China will boost scrutiny of real estate, securities and jewelry transactions to combat money laundering as part of its campaign to rein in corruption, state media said Friday.
The official China Daily said Cai Yilan, deputy director of the anti-money-laundering unit at the state-run People's Bank of China, revealed Thursday that policing efforts will be extended to include the insurance, securities and real estate industries, as well as to the sale of precious jewelry.
Previous anti-money-laundering work had focused on banks. Speaking to an anti-corruption conference in Beijing, Cai said efforts to stem money laundering were a vital part in the war on corruption, China Daily reported.
Citing official statistics, China Daily said that China's 17 commercial banks have made more than 650,000 reports of suspicious transactions involving the equivalent of some US$108 billion (Ђ89 billion) since the central bank established an anti-money laundering unit in April 2004.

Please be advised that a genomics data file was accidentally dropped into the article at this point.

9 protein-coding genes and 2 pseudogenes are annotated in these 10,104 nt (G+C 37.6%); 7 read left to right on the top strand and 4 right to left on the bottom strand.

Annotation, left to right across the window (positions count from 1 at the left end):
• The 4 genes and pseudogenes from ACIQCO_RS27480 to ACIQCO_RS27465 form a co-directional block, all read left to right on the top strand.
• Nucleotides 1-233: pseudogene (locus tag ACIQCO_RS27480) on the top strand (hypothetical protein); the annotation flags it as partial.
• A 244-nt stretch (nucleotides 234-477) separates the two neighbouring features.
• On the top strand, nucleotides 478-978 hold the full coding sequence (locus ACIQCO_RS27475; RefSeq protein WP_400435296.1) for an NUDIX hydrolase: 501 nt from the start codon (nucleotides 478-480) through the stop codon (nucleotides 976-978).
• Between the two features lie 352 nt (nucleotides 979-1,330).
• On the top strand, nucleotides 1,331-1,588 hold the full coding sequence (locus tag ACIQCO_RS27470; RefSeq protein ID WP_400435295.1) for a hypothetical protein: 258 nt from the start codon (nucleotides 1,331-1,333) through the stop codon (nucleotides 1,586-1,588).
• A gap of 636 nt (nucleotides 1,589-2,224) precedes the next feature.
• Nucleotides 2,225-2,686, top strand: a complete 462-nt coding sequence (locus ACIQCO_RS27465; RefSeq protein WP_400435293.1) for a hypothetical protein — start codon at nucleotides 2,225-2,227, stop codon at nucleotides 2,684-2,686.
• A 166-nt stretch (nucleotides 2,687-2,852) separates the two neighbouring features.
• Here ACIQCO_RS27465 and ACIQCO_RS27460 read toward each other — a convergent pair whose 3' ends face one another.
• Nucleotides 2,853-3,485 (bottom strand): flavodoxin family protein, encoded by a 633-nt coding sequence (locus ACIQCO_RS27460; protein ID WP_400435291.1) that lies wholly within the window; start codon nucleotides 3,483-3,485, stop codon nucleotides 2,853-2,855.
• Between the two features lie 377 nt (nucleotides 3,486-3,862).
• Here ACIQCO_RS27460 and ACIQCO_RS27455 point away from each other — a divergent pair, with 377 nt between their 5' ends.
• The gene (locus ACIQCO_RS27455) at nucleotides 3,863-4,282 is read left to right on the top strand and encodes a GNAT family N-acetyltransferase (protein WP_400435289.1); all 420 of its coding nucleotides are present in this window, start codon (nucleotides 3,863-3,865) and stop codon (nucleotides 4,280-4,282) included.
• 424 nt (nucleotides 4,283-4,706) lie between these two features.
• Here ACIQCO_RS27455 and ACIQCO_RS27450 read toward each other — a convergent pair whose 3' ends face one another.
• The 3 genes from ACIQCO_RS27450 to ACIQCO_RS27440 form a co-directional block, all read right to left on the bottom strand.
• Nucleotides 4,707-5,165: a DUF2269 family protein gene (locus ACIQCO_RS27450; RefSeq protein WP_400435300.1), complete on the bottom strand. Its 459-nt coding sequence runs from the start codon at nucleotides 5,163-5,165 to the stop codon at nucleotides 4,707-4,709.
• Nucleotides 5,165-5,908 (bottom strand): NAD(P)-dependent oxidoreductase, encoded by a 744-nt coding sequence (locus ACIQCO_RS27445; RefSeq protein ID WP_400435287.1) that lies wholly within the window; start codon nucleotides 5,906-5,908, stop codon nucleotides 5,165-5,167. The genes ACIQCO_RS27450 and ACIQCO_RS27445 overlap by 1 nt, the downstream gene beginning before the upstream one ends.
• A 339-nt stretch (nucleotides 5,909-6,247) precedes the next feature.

About 1,500 of the cases were handed over to authorities for investigation, it said. Fueled by sizzling economic growth rates, corruption is rampant in China, and for years the central government has vowed to do more to stamp it out.
President Hu Jintao and other top Chinese leaders have repeatedly warned that rising public anger at graft involving government officials could threaten the Communist Party's hold on power.
Rescuers found the pilot of one of the two Su-34 fighters that had collided in midair in the Far East on January 18